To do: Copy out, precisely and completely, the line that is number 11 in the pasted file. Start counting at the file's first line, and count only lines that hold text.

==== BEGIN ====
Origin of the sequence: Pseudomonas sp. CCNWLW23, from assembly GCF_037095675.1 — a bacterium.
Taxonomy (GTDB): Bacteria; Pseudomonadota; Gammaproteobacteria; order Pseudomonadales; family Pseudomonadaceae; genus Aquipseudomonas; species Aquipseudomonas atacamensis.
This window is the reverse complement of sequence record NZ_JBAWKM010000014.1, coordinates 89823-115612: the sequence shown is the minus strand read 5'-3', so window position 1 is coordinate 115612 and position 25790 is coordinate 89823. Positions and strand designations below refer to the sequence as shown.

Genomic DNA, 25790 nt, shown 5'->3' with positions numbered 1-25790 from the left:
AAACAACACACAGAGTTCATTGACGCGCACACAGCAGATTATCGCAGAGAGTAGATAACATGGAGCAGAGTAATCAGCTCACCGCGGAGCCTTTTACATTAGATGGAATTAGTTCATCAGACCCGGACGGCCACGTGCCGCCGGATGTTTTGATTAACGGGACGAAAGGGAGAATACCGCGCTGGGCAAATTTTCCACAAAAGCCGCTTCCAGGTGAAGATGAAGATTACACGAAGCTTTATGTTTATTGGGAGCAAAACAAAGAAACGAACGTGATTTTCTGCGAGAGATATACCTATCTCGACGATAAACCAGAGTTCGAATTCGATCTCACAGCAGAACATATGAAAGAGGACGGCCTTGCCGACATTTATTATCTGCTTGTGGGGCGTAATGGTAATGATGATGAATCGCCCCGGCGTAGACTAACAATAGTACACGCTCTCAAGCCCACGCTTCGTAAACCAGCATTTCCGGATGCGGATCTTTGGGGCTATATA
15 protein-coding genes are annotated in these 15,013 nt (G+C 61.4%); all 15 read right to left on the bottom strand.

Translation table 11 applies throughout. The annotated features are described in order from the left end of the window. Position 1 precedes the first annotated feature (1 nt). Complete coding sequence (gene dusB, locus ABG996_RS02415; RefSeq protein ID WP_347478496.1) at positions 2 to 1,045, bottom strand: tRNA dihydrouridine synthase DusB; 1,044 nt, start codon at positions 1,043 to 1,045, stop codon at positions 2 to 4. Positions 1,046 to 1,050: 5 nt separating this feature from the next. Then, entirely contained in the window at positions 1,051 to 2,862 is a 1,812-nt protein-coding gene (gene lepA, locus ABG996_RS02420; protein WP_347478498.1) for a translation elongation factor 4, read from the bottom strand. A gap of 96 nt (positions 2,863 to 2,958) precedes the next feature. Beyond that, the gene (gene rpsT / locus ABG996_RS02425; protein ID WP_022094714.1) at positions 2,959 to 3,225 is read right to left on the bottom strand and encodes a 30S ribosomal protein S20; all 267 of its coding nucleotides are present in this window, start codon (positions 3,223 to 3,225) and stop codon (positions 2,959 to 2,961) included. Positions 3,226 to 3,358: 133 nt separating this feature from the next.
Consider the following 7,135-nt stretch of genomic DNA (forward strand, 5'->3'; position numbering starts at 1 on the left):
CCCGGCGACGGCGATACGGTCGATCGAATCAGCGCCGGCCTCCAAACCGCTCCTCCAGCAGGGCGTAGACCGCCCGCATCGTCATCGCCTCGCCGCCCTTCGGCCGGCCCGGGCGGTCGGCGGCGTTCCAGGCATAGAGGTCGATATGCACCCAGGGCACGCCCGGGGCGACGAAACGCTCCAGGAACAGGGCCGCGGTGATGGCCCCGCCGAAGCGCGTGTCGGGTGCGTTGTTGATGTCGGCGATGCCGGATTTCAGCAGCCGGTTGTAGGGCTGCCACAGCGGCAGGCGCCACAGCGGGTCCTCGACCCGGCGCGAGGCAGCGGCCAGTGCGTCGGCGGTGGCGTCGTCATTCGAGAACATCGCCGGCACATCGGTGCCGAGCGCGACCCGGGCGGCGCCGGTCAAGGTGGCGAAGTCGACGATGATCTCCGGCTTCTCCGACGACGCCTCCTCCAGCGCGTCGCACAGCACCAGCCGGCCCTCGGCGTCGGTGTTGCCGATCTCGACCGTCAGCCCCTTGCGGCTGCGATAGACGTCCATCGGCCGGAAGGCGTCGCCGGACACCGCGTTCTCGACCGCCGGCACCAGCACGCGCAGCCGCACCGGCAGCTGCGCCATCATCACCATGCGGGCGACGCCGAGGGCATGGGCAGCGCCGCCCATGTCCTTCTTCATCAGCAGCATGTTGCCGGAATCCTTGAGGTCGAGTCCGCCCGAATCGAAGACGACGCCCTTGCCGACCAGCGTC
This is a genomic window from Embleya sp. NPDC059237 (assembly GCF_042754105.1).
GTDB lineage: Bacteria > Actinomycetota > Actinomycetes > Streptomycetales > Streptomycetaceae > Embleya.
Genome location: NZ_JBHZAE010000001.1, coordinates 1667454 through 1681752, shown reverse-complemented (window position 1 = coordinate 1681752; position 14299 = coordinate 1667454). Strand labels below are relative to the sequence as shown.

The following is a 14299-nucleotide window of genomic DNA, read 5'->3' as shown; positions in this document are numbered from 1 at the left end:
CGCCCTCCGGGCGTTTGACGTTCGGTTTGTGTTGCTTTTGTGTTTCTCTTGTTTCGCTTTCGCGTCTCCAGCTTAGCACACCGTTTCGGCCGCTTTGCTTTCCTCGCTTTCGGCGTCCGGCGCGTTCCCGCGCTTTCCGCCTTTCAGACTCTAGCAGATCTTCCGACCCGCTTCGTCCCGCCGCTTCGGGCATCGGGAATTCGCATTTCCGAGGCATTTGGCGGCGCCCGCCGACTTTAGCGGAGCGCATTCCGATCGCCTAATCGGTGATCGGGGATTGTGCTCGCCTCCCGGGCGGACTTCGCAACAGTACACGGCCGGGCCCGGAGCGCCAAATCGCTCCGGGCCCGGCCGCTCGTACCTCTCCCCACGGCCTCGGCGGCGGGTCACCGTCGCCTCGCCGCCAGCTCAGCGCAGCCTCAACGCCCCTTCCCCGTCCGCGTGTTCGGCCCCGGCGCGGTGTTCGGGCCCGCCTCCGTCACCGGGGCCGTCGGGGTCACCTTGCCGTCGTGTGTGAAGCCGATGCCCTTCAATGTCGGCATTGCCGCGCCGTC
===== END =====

GTDB lineage: Bacteria > Actinomycetota > Actinomycetes > Streptomycetales > Streptomycetaceae > Embleya.